5. Conclusions

Based on the result of the study, following conclusions were made:

There is no trend in rainfall that could be detected at the 5% significance level

in Sylhet.

Average intensities of rainfall for 25 years return periods have been calculated.

Average intensities for 5 min, 10 min, 15 min, 30 min, 60 min, 120 min are 387.2996, 289.8691, 236.2573, 160.3392, 104.9632, 67.55776 (mm/hr) respec-tively.

Existing cross section area of chara at Kazir Bazar (before meeting with

Bo-lramer Chara) & Kazir Bazar (after meeting with BoBo-lramer Chara) has been found 25.5 m2, 34.96 m2 and required X-sectional area 21 m2, 37.5 m2

respec-tively. Peak discharges of Mongoli Chara and Bolramer Chara have been cal-culated to 60.87 m3/s and 8.58 m3/s respectively for 25 years return period.

The required cross-sectional area has been calculated. Before meeting with

Bolramer Chara, the existing x-section of Mongoli chara satisfies the required cross section. But after meeting with Bolramer Chara, the existing cross sec-tion is not sufficient.

References

[1] Development, GBPHOCI. DFID’s Programme in Bangladesh. 2010.

[2] Memon, N. (2012) Disasters in South Asia: A Regional Perspective. Pakistan Insti-tute of Labour Education & Research.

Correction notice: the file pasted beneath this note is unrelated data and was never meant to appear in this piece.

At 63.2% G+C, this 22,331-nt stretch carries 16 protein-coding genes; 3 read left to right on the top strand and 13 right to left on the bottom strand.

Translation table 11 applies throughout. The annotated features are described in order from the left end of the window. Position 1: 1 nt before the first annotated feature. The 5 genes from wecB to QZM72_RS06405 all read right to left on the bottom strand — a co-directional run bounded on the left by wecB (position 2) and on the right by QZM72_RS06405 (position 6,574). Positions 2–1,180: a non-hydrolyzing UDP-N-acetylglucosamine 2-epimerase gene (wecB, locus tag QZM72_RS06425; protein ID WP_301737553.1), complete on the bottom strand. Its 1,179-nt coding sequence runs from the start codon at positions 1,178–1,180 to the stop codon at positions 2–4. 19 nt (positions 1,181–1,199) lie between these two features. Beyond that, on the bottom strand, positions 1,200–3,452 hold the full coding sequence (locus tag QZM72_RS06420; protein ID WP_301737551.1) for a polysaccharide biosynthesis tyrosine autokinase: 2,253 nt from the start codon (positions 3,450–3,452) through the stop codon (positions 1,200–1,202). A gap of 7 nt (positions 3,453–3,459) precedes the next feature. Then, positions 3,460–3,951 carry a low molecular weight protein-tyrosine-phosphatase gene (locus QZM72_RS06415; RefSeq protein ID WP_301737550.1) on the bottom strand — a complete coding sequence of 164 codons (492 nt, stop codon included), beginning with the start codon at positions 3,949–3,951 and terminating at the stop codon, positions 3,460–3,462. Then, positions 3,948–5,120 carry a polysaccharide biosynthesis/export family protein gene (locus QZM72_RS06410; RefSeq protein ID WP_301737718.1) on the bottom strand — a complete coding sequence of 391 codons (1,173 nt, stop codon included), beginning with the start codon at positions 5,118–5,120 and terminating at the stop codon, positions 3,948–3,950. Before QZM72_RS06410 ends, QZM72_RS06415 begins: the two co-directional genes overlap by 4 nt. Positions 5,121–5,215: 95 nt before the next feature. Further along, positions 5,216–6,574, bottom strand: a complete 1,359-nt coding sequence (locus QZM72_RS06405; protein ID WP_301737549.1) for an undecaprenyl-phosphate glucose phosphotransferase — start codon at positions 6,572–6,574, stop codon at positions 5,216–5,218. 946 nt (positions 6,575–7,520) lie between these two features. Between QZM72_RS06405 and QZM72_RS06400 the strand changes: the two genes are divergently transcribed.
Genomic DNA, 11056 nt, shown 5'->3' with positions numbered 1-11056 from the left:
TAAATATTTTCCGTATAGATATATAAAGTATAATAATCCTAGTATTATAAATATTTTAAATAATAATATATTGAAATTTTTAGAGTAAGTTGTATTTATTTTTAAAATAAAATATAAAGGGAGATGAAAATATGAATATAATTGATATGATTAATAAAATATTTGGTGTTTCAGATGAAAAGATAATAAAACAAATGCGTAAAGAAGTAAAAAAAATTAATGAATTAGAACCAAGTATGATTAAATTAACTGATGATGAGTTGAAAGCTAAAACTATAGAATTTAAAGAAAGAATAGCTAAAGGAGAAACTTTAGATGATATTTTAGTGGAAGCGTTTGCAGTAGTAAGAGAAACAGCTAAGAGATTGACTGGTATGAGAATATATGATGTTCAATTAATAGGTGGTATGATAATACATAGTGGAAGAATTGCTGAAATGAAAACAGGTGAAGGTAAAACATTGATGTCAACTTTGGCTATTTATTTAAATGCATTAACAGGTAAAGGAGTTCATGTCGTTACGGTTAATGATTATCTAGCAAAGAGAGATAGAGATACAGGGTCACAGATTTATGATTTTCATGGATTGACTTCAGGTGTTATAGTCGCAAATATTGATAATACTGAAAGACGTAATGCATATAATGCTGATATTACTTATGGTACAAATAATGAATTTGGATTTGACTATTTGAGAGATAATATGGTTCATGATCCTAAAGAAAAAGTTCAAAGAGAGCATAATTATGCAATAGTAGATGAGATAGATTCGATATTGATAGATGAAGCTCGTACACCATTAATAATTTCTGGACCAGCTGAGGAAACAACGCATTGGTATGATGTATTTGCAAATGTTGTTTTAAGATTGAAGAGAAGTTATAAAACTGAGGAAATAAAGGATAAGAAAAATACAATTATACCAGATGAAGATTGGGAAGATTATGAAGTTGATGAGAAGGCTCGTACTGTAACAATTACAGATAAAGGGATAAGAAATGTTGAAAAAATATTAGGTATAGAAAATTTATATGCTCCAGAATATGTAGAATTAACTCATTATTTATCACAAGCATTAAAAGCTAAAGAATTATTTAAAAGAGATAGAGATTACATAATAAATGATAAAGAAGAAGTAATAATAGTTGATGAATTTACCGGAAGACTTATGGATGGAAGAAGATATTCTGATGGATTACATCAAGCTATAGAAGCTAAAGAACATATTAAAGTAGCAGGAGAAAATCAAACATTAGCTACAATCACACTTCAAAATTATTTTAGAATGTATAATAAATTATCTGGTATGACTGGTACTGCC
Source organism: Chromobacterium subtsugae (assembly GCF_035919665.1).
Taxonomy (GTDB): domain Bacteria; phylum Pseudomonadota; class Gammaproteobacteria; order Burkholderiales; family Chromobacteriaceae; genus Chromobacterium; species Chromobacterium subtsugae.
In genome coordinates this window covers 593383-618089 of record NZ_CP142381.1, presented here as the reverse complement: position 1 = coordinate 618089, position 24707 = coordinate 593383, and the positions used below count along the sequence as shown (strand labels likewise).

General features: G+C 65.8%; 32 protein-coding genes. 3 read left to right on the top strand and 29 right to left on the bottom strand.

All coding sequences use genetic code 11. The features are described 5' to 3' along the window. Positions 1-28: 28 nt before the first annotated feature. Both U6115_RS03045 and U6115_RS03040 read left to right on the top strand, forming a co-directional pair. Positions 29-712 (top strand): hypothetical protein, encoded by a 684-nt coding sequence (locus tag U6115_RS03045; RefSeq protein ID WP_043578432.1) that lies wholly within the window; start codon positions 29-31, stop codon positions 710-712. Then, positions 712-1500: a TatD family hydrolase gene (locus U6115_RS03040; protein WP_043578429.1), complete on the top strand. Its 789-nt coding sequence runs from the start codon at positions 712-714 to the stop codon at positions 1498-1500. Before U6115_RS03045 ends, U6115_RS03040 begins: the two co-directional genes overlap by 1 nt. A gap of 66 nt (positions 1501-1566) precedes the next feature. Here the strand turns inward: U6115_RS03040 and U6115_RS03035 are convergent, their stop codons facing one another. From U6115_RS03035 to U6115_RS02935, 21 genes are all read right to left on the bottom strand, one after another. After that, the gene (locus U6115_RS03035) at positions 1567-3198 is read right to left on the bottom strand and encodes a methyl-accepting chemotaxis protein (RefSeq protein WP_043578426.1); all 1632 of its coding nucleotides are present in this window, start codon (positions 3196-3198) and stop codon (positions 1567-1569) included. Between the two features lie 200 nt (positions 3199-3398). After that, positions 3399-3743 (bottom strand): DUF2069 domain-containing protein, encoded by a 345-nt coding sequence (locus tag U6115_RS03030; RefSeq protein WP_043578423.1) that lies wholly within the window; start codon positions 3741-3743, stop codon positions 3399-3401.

[3] Mozumder, P. (2010) Exploring Flood Mitigation Strategies in Bangladesh. [4] Parkinson, J. and Mark, O. (2005) Urban Stormwater Management in Developing

Countries. 1st Edition, IWA Publishing, London, UK.

[5] Kar, K.K., Yang, S.K., Lee, J.H. and Khadim, F.K. (2017) Regional Frequency Analy-sis for Consecutive Hour Rainfall Using L-Moments Approach in Jeju Island, Ko-rea. Geoenvironmental Disasters, 4, 1-13.

https://doi.org/10.1186/s40677-017-0082-0

[6] Mann, H.B. (1945) Nonparametric Test against Trend. Econometrica, 13, 245-259.

https://doi.org/10.2307/1907187

[7] Mishra, N. and Gupta, S. (2015) Precipitation Trend Analysis by MK Test in Garh-wal Region Districts of Uttarakhand (1901-2010). Journal of Space Science & Tech-nology, 4, 25-35.